Novel anticancer polymeric conjugates of activated nucleoside analogues

Thulani H. Senanayake, Galya Warren, Serguei V. Vinogradov

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30 Scopus citations

Abstract

Inherent or therapy-induced drug resistance is a major clinical setback in cancer treatment. The extensive usage of cytotoxic nucleobases and nucleoside analogues in chemotherapy also results in the development of specific mechanisms of drug resistance, such as nucleoside transport or activation deficiencies. These drugs are prodrugs; and being converted into the active mono-, di-, and triphosphates inside cancer cells following administration, they affect nucleic acid synthesis, nucleotide metabolism, or sensitivity to apoptosis. Previously, we actively promoted the idea that the nanodelivery of active nucleotide species, e.g., 5?-triphosphates of nucleoside analogues, can enhance drug efficacy and reduce nonspecific toxicity. In this study, we report the development of a novel type of drug nanoformulations, polymeric conjugates of nucleoside analogues, which are capable of the efficient transport and sustained release of phosphorylated drugs. These drug conjugates have been synthesized, starting from cholesterol-modified mucoadhesive polyvinyl alcohol or biodegradable dextrin, by covalent attachment of nucleoside analogues through a tetraphosphate linker. Association of cholesterol moieties in aqueous media resulted in intramolecular polymer folding and the formation of small nanogel particles containing 0.5 mmol/g of a 5?-phosphorylated nucleoside analogue, e.g., 5-fluoro-2?-deoxyuridine (floxuridine, FdU), an active metabolite of anticancer drug 5-fluorouracyl (5-FU). The polymeric conjugates demonstrated rapid enzymatic release of floxuridine 5?-phosphate and much slower drug release under hydrolytic conditions (pH 1.0-7.4). Among the panel of cancer cell lines, all studied polymeric FdU-conjugates demonstrated an up to 50 - increased cytotoxicity in human prostate cancer PC-3, breast cancer MCF-7, and MDA-MB-231 cells, and more than 100 - higher efficacy against cytarabine-resistant human T-lymphoma (CEM/araC/8) and gemcitabine-resistant follicular lymphoma (RL7/G) cells as compared to free drugs. In the initial in vivo screening, both PC-3 and RL7/G subcutaneous tumor xenograft models showed enhanced sensitivity to sustained drug release from polymeric FdU-conjugate after peritumoral injections and significant tumor growth inhibition. All these data demonstrate a remarkable clinical potential of novel polymeric conjugates of phosphorylated nucleoside analogues, especially as new therapeutic agents against drug-resistant tumors.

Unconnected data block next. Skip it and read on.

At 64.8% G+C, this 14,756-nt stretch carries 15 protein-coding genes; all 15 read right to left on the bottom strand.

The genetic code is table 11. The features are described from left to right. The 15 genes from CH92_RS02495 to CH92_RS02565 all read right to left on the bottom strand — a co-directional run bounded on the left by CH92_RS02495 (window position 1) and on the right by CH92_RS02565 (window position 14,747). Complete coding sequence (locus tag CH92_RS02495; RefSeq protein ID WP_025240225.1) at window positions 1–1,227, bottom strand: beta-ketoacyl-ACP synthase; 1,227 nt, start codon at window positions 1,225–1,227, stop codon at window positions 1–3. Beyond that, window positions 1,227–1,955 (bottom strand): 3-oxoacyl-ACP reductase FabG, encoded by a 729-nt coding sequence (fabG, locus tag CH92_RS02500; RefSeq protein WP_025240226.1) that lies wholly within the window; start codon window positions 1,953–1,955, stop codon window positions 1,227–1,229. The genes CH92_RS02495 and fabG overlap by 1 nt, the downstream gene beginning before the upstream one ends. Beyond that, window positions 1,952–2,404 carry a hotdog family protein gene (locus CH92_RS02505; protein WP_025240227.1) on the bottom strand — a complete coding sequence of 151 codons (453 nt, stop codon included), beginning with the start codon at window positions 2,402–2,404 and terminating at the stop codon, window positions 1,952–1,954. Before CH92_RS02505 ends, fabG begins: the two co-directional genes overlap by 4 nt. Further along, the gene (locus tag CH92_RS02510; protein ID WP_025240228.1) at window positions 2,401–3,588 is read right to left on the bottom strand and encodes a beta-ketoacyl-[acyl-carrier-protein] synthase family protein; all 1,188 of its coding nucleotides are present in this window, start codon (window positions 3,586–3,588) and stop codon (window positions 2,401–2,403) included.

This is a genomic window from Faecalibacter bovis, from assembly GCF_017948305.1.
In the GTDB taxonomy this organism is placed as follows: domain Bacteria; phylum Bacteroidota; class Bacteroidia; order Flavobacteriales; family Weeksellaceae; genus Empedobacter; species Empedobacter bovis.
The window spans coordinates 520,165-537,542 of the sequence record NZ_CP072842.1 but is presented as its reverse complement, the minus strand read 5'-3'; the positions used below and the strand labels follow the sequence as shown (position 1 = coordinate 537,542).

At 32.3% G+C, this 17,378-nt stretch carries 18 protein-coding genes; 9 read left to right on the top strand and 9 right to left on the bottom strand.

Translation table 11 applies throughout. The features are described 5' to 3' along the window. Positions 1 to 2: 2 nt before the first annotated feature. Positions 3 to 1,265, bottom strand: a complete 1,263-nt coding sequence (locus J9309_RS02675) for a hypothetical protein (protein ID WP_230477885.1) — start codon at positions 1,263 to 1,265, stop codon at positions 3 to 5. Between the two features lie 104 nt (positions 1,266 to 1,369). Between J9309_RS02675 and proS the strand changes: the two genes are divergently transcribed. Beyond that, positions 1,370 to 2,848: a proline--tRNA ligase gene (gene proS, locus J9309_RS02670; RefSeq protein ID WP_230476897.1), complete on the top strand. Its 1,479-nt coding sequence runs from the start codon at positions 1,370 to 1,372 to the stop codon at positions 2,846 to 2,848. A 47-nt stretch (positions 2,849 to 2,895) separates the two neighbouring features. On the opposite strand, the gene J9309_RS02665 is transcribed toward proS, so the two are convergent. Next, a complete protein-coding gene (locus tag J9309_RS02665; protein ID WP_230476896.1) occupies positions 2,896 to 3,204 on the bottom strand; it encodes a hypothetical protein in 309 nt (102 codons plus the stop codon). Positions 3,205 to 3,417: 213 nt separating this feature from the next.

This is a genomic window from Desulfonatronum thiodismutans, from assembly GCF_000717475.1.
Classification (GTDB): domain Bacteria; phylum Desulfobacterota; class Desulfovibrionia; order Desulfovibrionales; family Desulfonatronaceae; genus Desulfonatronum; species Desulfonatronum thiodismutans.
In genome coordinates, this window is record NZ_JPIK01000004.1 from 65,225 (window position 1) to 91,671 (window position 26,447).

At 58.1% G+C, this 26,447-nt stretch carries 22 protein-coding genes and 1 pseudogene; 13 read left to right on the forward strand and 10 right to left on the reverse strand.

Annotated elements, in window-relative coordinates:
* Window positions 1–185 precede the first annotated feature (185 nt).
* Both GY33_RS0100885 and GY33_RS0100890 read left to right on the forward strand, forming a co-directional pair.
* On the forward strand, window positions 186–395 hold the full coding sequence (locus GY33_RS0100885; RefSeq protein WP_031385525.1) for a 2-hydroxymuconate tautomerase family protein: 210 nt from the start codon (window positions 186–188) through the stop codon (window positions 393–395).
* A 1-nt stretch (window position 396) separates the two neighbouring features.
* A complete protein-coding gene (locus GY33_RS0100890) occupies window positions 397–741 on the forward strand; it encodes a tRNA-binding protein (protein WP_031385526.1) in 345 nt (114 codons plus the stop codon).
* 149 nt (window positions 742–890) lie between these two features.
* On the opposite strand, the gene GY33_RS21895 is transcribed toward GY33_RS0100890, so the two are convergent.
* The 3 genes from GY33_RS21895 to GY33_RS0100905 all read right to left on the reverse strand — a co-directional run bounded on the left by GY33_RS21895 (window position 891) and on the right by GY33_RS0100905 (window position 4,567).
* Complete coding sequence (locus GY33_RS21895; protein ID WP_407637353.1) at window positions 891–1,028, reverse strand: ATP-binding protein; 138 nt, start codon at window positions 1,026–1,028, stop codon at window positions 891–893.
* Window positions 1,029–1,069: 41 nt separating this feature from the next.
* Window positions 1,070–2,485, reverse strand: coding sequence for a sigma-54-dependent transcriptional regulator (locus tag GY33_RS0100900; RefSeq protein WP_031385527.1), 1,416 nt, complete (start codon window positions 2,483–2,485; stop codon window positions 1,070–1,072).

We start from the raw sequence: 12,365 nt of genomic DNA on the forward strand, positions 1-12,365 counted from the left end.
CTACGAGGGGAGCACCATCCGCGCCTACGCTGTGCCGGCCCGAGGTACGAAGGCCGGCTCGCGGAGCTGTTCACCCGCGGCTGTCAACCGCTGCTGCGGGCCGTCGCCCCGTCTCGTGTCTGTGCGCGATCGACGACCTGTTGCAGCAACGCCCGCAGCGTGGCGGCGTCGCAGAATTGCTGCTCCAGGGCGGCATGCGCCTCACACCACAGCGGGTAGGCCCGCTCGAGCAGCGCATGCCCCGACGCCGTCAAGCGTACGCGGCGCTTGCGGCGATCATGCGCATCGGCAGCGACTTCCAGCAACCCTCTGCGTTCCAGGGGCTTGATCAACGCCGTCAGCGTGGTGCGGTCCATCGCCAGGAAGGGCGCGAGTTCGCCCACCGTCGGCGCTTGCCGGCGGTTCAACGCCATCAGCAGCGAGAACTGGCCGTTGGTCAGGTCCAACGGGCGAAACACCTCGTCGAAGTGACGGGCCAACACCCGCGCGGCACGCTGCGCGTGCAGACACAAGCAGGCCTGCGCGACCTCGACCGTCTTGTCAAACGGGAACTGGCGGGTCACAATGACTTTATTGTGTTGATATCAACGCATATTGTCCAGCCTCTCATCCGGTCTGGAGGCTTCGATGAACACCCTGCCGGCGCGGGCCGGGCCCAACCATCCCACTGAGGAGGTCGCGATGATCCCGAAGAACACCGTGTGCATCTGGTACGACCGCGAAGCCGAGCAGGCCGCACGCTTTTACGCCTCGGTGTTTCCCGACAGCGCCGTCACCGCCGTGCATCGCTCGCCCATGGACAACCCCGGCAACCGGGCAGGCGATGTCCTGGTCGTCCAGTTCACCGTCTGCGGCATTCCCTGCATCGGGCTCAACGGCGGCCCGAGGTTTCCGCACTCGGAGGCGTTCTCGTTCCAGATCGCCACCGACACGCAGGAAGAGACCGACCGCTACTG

Original languageEnglish (US)
Pages (from-to)1983-1993
Number of pages11
JournalBioconjugate Chemistry
Volume22
Issue number10
DOIs
Publication statusPublished - Oct 19 2011

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ASJC Scopus subject areas

  • Biotechnology
  • Bioengineering
  • Biomedical Engineering
  • Pharmacology
  • Pharmaceutical Science
  • Organic Chemistry

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